Tag Archives: Chico PD contract

People before pensions – do you really have “the right to work”?

29 Nov

My step-dad was a truck driver, he built the freeways we use everyday. He was an owner operator who drove his belly dumps mostly for Lindeman Brothers. He is one of the drivers that dug out “Teichert Ponds,” named after one of his favorite people, “Old Henry” Teichert.

Ironically, Lindeman Brothers was essentially driven out of business about 10 years ago by Teamsters and the California Prevailing Wage Law.  The 160 people left unemployed blamed the company for being “anti-union” – they should have looked in the mirror, they cut their own throats with their outrageous demands. Lindeman Brothers/Yuba Agregate was a family  business.

Mr. Lindeman and his wife, Ethel, used to come to our house, in West Sac, for chicken fried steak and mashed potatoes, at our crappy old dinette set. They were regular people, trying to keep a business afloat. My dad was one of their employees but they were never too good to have dinner with us.

My dad did not receive a “substandard” wage – in the 1970’s he was making about $22/hour. He used to say, “Sure, that sounds like a lot of money, but there ain’t much left after union dues.” 

My dad was a member of Teamsters, but he didn’t like it. I’m glad he didn’t live to see what Teamsters did to his old boss. He always told us he was forced to join, but we didn’t get that. He complained that his union dues cost him more per hour than tires for his 18-wheeler.  We thought unions were supposed  to protect the working man,  but coming from my dad it sounded more like a shakedown.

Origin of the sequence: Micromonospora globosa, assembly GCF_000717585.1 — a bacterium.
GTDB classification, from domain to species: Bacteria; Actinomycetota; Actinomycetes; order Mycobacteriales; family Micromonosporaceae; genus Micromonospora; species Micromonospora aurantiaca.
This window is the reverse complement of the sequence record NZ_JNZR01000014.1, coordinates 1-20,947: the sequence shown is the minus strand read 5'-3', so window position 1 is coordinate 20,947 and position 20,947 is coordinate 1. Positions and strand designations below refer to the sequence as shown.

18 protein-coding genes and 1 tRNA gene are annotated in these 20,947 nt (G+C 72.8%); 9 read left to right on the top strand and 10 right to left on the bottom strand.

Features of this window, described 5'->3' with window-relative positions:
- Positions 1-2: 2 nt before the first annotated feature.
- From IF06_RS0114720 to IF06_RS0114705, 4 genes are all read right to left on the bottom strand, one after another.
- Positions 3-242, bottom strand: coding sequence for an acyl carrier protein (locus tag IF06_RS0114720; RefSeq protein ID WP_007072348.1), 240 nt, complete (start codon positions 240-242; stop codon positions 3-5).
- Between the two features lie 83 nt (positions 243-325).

Now I get it. I read about “right to work” legislation. Apparently, Chico PD are not the only ones who are allowed to force employees who don’t want to be members of their union to pay dues anyway. This is the core of “right to work” legislation – how can that be legal? That’s a fucking shakedown. 

According to wikipedia, here:


A “right-to-work” law is a statute in the United States that prohibits union security agreements, or agreements between labor unions and employers, that govern the extent to which an established union can require employees’ membership, payment of union dues, or fees as a condition of employment, either before or after hiring. Right-to-work laws do not aim to provide general guarantee of employment to people seeking work, but rather are a government regulation of the contractual agreements between employers and labor unions that prevents them from excluding non-union workers,[1] or requiring employees to pay a fee to unions that have negotiated the labor contract all the employees work under.

How interesting. I think this subject needs more study.